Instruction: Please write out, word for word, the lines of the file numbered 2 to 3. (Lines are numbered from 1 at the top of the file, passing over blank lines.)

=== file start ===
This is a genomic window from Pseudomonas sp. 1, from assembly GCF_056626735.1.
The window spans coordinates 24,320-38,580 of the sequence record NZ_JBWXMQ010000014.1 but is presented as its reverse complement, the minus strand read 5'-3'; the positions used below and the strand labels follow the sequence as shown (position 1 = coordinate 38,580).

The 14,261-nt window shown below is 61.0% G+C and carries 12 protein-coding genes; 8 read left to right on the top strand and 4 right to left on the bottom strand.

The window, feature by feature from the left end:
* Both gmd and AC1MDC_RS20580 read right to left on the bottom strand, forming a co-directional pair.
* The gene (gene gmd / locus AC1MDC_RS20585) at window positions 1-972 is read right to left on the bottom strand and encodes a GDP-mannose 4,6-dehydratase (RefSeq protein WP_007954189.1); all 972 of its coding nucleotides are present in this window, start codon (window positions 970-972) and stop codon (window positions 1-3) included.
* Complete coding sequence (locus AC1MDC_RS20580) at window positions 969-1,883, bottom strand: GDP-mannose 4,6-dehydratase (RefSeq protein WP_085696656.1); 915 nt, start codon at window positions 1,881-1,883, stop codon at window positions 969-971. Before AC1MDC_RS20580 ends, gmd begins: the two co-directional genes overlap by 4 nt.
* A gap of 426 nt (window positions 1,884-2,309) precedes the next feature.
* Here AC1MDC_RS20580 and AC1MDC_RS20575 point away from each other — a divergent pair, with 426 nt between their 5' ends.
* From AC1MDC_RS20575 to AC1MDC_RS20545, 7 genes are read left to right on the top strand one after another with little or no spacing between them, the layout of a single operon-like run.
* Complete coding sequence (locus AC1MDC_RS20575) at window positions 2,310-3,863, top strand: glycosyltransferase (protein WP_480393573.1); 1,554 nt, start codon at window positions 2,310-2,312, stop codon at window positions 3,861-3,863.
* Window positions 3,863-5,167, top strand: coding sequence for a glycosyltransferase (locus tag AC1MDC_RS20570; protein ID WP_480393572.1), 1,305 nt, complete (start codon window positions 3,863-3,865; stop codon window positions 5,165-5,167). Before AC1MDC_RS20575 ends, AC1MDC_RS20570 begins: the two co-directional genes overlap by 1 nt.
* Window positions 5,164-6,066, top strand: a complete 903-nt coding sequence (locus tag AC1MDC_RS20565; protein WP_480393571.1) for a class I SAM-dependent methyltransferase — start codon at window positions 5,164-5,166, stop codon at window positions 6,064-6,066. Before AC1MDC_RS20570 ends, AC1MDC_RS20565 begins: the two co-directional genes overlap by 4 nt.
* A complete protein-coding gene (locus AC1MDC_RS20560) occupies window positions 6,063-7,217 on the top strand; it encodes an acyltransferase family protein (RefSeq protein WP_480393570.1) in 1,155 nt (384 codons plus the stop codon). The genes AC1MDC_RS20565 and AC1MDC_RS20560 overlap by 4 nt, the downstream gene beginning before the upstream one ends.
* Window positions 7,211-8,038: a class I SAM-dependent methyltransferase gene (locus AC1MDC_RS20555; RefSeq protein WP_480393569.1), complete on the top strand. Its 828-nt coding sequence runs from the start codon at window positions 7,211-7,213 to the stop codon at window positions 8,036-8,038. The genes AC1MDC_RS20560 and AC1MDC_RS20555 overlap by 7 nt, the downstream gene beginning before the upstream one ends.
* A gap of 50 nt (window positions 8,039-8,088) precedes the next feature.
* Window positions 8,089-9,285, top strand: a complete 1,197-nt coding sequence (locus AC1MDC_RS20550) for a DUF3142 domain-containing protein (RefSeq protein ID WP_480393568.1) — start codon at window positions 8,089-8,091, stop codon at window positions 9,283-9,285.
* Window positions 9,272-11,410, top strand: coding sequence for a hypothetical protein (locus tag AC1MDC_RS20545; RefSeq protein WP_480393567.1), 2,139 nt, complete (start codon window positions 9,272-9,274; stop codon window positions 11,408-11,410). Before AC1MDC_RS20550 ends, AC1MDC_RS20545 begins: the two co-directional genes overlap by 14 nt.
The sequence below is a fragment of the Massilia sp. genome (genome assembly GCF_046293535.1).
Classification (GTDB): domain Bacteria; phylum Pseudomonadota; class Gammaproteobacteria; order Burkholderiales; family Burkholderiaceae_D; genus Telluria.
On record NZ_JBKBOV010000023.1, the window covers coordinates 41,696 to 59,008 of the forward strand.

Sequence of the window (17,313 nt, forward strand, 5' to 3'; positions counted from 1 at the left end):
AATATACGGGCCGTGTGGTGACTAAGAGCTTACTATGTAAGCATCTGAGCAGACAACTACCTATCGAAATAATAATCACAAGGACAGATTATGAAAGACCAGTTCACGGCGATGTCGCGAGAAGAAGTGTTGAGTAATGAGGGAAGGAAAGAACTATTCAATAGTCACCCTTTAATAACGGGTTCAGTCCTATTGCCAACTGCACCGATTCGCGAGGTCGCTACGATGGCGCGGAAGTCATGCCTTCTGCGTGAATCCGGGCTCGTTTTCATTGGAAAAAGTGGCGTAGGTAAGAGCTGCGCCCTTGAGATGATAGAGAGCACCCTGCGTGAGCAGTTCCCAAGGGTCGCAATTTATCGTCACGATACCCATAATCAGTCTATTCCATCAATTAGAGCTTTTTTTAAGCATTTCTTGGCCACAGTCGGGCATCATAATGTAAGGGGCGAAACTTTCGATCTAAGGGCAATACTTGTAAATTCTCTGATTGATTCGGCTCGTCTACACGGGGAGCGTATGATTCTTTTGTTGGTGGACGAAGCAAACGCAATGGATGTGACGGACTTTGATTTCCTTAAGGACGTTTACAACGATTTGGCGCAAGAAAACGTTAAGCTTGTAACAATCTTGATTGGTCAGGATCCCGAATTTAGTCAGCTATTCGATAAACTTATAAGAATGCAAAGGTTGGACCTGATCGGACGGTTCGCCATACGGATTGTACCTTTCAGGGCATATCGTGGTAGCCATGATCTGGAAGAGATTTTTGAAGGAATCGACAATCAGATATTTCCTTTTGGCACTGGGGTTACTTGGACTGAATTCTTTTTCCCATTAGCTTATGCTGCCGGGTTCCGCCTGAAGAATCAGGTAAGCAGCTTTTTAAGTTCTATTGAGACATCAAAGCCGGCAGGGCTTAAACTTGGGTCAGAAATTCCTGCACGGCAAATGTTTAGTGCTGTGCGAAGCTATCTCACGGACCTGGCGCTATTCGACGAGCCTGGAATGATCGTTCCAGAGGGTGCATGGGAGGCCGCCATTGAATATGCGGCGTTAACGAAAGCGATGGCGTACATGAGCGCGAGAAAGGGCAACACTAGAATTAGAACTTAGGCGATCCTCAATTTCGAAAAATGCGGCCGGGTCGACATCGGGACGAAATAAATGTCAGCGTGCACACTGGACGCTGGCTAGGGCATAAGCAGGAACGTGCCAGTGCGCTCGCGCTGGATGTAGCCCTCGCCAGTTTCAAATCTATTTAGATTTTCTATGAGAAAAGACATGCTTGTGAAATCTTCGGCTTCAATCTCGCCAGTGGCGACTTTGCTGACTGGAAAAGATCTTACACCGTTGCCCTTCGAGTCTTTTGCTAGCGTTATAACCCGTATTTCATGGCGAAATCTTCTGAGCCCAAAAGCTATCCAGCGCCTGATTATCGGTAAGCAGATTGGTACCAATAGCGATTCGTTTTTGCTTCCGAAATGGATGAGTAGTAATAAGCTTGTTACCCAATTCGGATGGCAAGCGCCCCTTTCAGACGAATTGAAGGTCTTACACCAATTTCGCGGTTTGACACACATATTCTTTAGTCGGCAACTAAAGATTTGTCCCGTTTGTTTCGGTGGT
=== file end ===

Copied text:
The window spans coordinates 24,320-38,580 of the sequence record NZ_JBWXMQ010000014.1 but is presented as its reverse complement, the minus strand read 5'-3'; the positions used below and the strand labels follow the sequence as shown (position 1 = coordinate 38,580).

The 14,261-nt window shown below is 61.0% G+C and carries 12 protein-coding genes; 8 read left to right on the top strand and 4 right to left on the bottom strand.